Mike Zunino, the Rays new starting catcher. Photo Credit: Unknown)

The Tampa Bay Rays and Seattle Mariners made the first significant trade of the 2018-19 offseason, sending outfielder Mallex Smith to the Pacific Northwest in exchange for catcher Mike Zunino and outfielder Guillermo Heredia. Tampa Bay could also include an additional lower-level prospect in the agreement, writes Ryan Divish (Seattle Times). The deal is pending medical reviews, so nothing is official just yet.

Zunino, 27, is projected by MLB Trade Rumors to earn $4.2-Million through arbitration this winter and is under team control until 2020, while Smith is not yet arbitration-eligible after narrowly avoiding Super-Two status, and is controlled through 2022.

The deal marks the second time in the past two seasons that Mariners GM Jerry Dipoto has acquired Smith, although his original tenure with the Mariners was measured in hours. Dipoto traded for Smith from the Braves in a deal that sent Luiz Gohara to Atlanta. Yet Smith was promptly flipped to Tampa Bay in order to acquire Drew Smyly. Unfortunately for Seattle, Smyly injured his arm in Spring Training 2017, an injury that ultimately required Tommy John surgery before he ever threw a pitch in Seattle.

Zunino brings about pole to pole power and premium defensive skills, yet, he pairs those highly vaunted attributes with a blemished 34.2% career strikeout rate and questionable on-base skills. He’s coming off a disappointing 2018 campaign in which he slashed .201 BA/.251 OBP/.406 SLG/.657 OPS, albeit with 20 homers. Yet he is just a season removed from a .251 BA/.339 OBP/.509 SLG/.848 OPS campaign with a career-high 25 homers. Over the last three seasons, Zunino has performed to a combined .223 BA/.300 OBP/.462 SLG/.762 OPS line with 57 homers across 1032 plate appearances.

As Steve Adams (MLB Trade Rumors) notes, Zunino’s average and OBP might not jump out, but when adjusting for the Mariners’ pitcher-friendly home park, that level of production rates at about seven percent better than the league-average hitter and nearly 20 percent better than that of a league-average catcher (by measure of OPS and wRC+).

Defensively, Zunino is a strong throwing/framing catcher with more power than just about any catcher in the game, Wilson Ramos precluded. He threw out a career-high 35% of would-be base stealers last season, and he continually ranks among the league leaders in terms of pitch framing — boasting an 8.5 oStr% (tied for 14th behind John Ryan Murphy) and 27 +Calls according to Stat Corner.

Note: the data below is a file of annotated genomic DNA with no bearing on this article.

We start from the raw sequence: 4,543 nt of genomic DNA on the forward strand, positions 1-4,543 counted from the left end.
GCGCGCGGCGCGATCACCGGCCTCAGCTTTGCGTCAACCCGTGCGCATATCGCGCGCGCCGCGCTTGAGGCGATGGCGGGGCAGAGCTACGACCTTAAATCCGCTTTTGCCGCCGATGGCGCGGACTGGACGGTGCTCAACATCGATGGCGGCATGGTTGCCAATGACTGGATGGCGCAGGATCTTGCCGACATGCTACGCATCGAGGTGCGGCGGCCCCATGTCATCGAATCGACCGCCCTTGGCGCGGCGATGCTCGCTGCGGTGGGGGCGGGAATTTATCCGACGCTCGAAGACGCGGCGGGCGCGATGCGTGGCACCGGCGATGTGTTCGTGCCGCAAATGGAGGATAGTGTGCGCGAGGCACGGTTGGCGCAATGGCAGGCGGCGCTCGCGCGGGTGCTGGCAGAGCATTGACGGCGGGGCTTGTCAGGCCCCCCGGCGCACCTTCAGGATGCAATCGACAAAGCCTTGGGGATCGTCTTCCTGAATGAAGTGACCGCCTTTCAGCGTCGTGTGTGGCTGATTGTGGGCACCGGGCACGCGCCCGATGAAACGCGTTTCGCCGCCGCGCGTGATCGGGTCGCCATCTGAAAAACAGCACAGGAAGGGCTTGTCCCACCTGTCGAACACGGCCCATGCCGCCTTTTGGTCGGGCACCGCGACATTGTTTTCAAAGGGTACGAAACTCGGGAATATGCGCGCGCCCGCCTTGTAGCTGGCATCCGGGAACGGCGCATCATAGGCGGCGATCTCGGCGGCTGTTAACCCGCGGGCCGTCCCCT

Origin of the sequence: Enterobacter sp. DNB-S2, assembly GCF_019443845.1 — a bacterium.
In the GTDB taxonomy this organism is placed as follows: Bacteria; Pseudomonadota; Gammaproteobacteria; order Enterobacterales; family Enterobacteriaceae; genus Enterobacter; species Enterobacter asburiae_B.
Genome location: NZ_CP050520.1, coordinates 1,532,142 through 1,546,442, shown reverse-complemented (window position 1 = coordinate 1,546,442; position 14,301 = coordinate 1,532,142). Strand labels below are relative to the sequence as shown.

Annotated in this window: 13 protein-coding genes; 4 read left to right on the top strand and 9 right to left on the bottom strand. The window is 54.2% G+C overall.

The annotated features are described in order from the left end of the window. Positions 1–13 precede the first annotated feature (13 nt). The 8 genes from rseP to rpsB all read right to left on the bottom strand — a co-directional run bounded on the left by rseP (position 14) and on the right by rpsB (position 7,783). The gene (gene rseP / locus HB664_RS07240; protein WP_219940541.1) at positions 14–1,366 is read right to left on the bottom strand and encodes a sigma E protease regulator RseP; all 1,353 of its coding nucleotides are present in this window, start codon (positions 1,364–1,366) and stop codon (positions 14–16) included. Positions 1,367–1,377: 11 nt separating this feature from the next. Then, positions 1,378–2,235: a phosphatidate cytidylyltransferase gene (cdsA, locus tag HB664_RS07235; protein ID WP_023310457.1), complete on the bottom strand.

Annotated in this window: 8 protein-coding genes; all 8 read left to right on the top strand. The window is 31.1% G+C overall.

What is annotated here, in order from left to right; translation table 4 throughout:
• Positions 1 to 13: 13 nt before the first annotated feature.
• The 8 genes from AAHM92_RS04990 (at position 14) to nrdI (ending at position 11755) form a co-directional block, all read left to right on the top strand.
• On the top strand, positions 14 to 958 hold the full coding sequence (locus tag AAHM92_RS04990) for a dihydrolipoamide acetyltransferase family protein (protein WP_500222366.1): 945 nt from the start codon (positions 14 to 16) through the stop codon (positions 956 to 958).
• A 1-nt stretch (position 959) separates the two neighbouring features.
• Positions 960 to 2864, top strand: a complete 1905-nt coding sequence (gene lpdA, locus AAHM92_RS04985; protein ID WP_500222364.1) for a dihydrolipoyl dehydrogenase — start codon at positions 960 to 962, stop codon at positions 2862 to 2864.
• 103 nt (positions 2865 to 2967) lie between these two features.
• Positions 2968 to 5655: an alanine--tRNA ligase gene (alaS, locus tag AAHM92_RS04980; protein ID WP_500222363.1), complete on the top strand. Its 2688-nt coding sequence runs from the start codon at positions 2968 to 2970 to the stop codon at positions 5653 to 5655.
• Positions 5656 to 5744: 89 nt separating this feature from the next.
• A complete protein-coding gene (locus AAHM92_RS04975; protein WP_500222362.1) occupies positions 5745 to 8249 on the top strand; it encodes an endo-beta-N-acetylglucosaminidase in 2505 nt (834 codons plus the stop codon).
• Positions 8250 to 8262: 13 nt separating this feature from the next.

The acquisition could push Michael Perez from a starting role to a backup job, although Perez was impressive in his brief Major League promotion last season — hitting .284 BA/.304 OBP/.392 SLG/.696 OPS with a homer and five doubles, while also throwing out 29% of would-be base stealers (17 total). In all likelihood, Zunino and Perez, who has received good defensive ratings throughout his minor league career, will battle it out for the starting position in Spring Training. Whatever the case, the platoon gives Tampa Bay a couple of solid defenders behind the plate.

Heredia, 28, is similar to Smith in that he’s a speedy outfielder (ranking 55/55 in speed according to FanGraphs), with minimal power, who is capable of handling all three outfield positions. He, however, has amassed poor defensive ratings in centerfield (-9 DRS in 2018), though he grades out above-average in the outfield corners. He hit .236 BA/.318 OBP/.342 SLG/.660 OPS with the Mariners across 337 plate appearances last season.

Heredia is not likely to get the bulk of the reps in the outfield, which should feature Tommy Pham, Kevin Kiermaier and Austin Meadows as starters. He, however, could give the Rays a nice bench option, or depth at Triple-A since he has multiple minor league options remaining.

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